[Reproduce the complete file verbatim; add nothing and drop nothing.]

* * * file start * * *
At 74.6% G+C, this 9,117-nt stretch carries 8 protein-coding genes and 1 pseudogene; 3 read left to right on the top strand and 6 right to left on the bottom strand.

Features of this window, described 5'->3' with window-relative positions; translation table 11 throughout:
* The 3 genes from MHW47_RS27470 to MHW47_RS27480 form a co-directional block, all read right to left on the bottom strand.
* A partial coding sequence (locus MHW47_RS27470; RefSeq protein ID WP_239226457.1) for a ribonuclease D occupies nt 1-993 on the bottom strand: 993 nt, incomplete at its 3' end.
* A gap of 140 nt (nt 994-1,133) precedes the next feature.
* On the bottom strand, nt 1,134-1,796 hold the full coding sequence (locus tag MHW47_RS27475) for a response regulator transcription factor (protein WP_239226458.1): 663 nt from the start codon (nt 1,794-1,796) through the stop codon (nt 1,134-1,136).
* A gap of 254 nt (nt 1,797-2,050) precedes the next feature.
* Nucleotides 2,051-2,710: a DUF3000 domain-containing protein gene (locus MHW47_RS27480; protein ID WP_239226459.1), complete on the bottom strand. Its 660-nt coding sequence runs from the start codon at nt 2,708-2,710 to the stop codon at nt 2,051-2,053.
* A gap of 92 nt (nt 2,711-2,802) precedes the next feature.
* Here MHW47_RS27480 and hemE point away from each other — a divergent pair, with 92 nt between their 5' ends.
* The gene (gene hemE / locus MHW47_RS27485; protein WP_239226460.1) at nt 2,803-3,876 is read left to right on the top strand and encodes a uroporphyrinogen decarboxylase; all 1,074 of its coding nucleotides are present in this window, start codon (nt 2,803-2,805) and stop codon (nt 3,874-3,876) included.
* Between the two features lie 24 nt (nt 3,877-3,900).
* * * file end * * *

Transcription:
At 74.6% G+C, this 9,117-nt stretch carries 8 protein-coding genes and 1 pseudogene; 3 read left to right on the top strand and 6 right to left on the bottom strand.

Features of this window, described 5'->3' with window-relative positions; translation table 11 throughout:
* The 3 genes from MHW47_RS27470 to MHW47_RS27480 form a co-directional block, all read right to left on the bottom strand.
* A partial coding sequence (locus MHW47_RS27470; RefSeq protein ID WP_239226457.1) for a ribonuclease D occupies nt 1-993 on the bottom strand: 993 nt, incomplete at its 3' end.
* A gap of 140 nt (nt 994-1,133) precedes the next feature.
* On the bottom strand, nt 1,134-1,796 hold the full coding sequence (locus tag MHW47_RS27475) for a response regulator transcription factor (protein WP_239226458.1): 663 nt from the start codon (nt 1,794-1,796) through the stop codon (nt 1,134-1,136).
* A gap of 254 nt (nt 1,797-2,050) precedes the next feature.
* Nucleotides 2,051-2,710: a DUF3000 domain-containing protein gene (locus MHW47_RS27480; protein ID WP_239226459.1), complete on the bottom strand. Its 660-nt coding sequence runs from the start codon at nt 2,708-2,710 to the stop codon at nt 2,051-2,053.
* A gap of 92 nt (nt 2,711-2,802) precedes the next feature.
* Here MHW47_RS27480 and hemE point away from each other — a divergent pair, with 92 nt between their 5' ends.
* The gene (gene hemE / locus MHW47_RS27485; protein WP_239226460.1) at nt 2,803-3,876 is read left to right on the top strand and encodes a uroporphyrinogen decarboxylase; all 1,074 of its coding nucleotides are present in this window, start codon (nt 2,803-2,805) and stop codon (nt 3,874-3,876) included.
* Between the two features lie 24 nt (nt 3,877-3,900).